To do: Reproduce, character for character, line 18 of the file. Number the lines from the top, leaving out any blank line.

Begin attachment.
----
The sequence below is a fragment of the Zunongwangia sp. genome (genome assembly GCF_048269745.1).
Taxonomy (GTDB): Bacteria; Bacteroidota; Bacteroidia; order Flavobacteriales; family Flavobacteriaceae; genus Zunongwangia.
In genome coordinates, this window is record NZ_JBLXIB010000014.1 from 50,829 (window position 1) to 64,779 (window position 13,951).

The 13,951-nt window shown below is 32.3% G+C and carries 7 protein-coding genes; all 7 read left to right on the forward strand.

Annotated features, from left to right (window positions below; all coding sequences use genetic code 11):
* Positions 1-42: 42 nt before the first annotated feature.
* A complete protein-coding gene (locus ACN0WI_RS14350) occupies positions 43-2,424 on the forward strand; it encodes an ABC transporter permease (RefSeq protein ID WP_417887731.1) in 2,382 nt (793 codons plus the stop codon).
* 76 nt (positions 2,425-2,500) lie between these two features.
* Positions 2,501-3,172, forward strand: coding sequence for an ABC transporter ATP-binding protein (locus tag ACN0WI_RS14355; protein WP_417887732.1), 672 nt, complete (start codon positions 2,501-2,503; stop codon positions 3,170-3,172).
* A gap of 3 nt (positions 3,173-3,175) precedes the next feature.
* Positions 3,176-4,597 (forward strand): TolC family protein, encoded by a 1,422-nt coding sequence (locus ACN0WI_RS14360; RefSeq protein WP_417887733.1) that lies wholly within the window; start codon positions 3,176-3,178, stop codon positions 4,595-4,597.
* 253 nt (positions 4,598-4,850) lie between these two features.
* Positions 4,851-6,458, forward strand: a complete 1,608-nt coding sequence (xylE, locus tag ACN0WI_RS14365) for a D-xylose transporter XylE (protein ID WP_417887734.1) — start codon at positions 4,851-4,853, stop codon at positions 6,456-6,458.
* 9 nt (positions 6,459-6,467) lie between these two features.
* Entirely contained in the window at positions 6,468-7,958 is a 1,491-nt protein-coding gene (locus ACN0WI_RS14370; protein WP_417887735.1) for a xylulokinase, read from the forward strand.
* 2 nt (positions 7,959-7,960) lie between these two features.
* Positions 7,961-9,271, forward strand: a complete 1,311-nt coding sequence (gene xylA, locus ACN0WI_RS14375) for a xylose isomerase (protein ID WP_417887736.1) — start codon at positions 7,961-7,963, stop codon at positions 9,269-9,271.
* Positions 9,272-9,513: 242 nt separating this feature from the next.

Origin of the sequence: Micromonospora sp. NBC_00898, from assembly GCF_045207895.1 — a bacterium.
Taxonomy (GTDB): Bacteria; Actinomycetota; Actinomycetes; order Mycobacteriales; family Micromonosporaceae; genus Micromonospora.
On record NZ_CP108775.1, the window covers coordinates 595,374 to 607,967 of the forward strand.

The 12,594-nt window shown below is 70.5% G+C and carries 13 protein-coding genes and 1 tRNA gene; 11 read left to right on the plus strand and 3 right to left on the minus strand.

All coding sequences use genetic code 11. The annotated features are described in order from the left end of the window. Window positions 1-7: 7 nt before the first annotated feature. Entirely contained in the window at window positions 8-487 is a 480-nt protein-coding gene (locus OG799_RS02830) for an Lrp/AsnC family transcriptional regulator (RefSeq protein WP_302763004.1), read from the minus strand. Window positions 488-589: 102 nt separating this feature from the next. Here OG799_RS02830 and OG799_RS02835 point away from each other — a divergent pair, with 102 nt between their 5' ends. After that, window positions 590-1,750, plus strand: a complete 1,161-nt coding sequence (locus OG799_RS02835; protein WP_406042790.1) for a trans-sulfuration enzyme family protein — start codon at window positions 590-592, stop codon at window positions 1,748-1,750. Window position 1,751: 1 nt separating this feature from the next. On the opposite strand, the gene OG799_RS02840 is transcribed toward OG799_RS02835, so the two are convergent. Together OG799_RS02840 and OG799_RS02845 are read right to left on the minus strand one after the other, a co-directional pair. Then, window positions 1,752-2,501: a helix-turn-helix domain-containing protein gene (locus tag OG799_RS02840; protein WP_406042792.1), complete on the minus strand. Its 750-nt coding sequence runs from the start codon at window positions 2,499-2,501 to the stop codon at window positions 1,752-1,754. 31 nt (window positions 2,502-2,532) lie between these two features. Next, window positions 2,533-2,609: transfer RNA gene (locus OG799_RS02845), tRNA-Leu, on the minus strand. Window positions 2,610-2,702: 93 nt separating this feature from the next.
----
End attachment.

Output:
* Positions 9,272-9,513: 242 nt separating this feature from the next.